Little Thieves – Margaret Owen

You probably know by now that this is the kind of book that I’ll jump on without hesitation. Especially because the author has been teasing us with her own art of the main characters and Vanja basically looks exactly like me. Even more reason to hype the shit out of this book!

A character image of a red-haired girl with braids smirking, with descriptive text.
Margaret Owen’s character art of Vanja

Many thanks to Kate Keehan and Hodder for sending me an ARC of this wonderful fantasy novel. All opinions are my own.

RELEASE DATE: 05/10/2021


SUMMARY: Vanja, the adopted goddaughter of Death and Fortune, was Princess Gisele’s dutiful servant up until a year ago. That was when Vanja’s otherworldly mothers demanded a terrible price for their care, and Vanja decided to steal her future back… by stealing Gisele’s life for herself.

The real Gisele is left a penniless nobody while Vanja uses an enchanted string of pearls to take her place. Now, Vanja leads a lonely but lucrative double life as princess and jewel thief, charming nobility while emptying their coffers to fund her great escape. Then, one heist away from freedom, Vanja crosses the wrong god and is cursed to an untimely end: turning into jewels, stone by stone, for her greed.

Vanja has just two weeks to figure out how to break her curse and make her getaway. And with a feral guardian half-god, Gisele’s sinister fiancé, and an overeager junior detective on Vanja’s tail, she’ll have to pull the biggest grift yet to save her own life. (from Hodder & Stoughton)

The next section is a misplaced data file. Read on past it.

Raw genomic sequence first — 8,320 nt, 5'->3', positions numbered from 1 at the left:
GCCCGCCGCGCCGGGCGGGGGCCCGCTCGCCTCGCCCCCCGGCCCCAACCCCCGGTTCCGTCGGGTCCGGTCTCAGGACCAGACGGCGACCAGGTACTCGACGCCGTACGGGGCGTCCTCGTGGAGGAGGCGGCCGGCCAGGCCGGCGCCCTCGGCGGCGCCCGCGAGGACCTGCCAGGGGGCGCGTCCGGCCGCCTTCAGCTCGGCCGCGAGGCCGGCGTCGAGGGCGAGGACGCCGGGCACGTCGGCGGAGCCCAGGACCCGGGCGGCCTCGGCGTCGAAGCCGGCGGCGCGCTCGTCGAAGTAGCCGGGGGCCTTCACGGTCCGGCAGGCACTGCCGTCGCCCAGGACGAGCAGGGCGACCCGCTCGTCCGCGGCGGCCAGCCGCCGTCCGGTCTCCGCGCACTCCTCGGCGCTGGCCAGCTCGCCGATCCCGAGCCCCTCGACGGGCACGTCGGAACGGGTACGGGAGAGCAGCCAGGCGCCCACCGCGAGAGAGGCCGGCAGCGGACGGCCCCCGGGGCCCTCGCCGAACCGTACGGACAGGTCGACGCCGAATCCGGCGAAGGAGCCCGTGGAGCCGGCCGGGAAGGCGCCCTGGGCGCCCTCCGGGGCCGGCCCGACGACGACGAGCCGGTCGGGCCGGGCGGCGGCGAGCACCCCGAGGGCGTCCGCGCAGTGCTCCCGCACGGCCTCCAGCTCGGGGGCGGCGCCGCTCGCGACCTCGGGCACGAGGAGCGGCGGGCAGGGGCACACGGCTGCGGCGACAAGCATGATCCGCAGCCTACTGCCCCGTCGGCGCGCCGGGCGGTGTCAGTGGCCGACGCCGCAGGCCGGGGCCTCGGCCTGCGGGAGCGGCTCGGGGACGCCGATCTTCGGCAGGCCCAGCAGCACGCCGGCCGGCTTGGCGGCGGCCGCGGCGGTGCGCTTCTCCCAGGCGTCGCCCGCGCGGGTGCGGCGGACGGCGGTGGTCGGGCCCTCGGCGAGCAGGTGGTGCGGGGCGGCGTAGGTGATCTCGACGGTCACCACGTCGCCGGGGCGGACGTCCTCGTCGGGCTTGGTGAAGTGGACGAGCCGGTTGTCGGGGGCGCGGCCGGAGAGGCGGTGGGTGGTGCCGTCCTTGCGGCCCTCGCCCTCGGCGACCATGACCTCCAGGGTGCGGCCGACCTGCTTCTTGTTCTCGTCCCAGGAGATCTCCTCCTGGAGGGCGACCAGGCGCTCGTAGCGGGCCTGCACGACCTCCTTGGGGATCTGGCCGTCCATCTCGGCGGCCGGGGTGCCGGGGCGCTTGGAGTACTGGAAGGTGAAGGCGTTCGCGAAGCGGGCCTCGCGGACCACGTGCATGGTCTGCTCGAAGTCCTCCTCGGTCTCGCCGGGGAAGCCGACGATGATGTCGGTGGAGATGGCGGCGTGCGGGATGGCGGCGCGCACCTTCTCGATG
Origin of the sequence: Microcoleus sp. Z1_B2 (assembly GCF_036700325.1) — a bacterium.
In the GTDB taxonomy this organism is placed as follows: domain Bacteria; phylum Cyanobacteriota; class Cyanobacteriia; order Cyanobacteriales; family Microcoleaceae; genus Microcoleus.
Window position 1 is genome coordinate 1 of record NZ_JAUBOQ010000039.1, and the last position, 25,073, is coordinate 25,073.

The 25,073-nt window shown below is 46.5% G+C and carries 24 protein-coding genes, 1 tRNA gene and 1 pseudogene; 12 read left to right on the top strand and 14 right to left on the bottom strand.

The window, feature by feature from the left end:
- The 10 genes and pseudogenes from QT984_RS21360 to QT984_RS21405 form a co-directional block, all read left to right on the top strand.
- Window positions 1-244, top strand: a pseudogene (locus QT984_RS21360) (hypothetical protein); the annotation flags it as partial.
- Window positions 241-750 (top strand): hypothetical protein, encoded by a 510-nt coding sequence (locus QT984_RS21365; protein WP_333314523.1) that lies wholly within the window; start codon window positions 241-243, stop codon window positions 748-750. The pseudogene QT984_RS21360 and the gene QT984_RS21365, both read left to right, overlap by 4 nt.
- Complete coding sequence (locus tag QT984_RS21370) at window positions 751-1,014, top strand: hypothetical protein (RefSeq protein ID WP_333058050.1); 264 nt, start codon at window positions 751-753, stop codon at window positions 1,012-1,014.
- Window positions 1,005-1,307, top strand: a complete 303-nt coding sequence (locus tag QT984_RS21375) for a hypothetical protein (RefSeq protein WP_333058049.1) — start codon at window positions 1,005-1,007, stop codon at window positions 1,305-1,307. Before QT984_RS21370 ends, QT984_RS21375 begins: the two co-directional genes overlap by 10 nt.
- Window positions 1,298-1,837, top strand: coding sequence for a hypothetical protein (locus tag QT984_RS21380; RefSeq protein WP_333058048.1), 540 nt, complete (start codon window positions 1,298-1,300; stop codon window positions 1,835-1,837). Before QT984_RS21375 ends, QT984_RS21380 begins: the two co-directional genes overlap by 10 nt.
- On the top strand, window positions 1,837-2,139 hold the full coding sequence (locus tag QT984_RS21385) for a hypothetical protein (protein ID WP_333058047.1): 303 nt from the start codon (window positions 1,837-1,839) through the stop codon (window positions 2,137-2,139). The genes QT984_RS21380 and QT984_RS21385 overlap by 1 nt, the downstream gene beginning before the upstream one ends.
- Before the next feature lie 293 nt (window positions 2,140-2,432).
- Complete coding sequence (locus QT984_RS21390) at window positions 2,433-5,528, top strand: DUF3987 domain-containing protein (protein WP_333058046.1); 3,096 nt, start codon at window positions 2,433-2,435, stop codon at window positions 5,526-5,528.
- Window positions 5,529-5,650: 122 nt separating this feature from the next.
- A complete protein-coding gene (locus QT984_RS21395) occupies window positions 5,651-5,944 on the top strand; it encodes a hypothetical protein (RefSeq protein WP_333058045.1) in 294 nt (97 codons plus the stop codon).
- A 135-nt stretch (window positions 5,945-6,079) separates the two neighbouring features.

OPINIONS: This is delightful. Vanja made me crack up so much – she is such a fantastic character. One of my favourite scenes is early in the book where she has a conversation with another character over breakfast and uses her breakfast sausage to make him uncomfortable (the story is set in a pseudo-Germany, so the cuisine is very sausage based). Pleeease give me more magic thieves! The dynamics between her and Emric are wonderful, and it’s such a great enemies-to-something more relationship. I could read about them bickering forever. And while the main pairing is m/f, there is a sapphic side-relationship going on that I love.

Really, all of the characters are great. Gisele, the cheated princess isn’t just a boring pastiche but a fully formed character with her own dreams (and not even necessarily all that upset about no longer having to be princess), Death and Fortune, Vanja’s Godmothers, are deliciously wicked. And Ragne, the demon girl sent to keep an eye on her is the most adorable of them all in her chaotic glory. They’ve all got such fairy tale energy while being brilliant characters of their own.

The story is funny and compelling, and I really enjoyed my reading experience. The one thing that did grate on me a bit is the use of a not-quite-German – words that were spelled just that tiny bit different to how I expected them to be written. As a native German speaker, that kept throwing me off, even though I was aware that it was likely intentional (and I’ve since been told that this is actually something that was worked on between ARCs and finished copies). But to end this review on a positive note, Little Thieves has the most brilliant content warning note that I have ever seen. Margaret Owen manages to be considerate and compassionate in just a few words and I love it so much:

If you like fairytale remixes and feisty heroines as much as I do, you can add Little Thieves to your Goodreads here, and pre-order a copy via Bookshop here (affiliate link).

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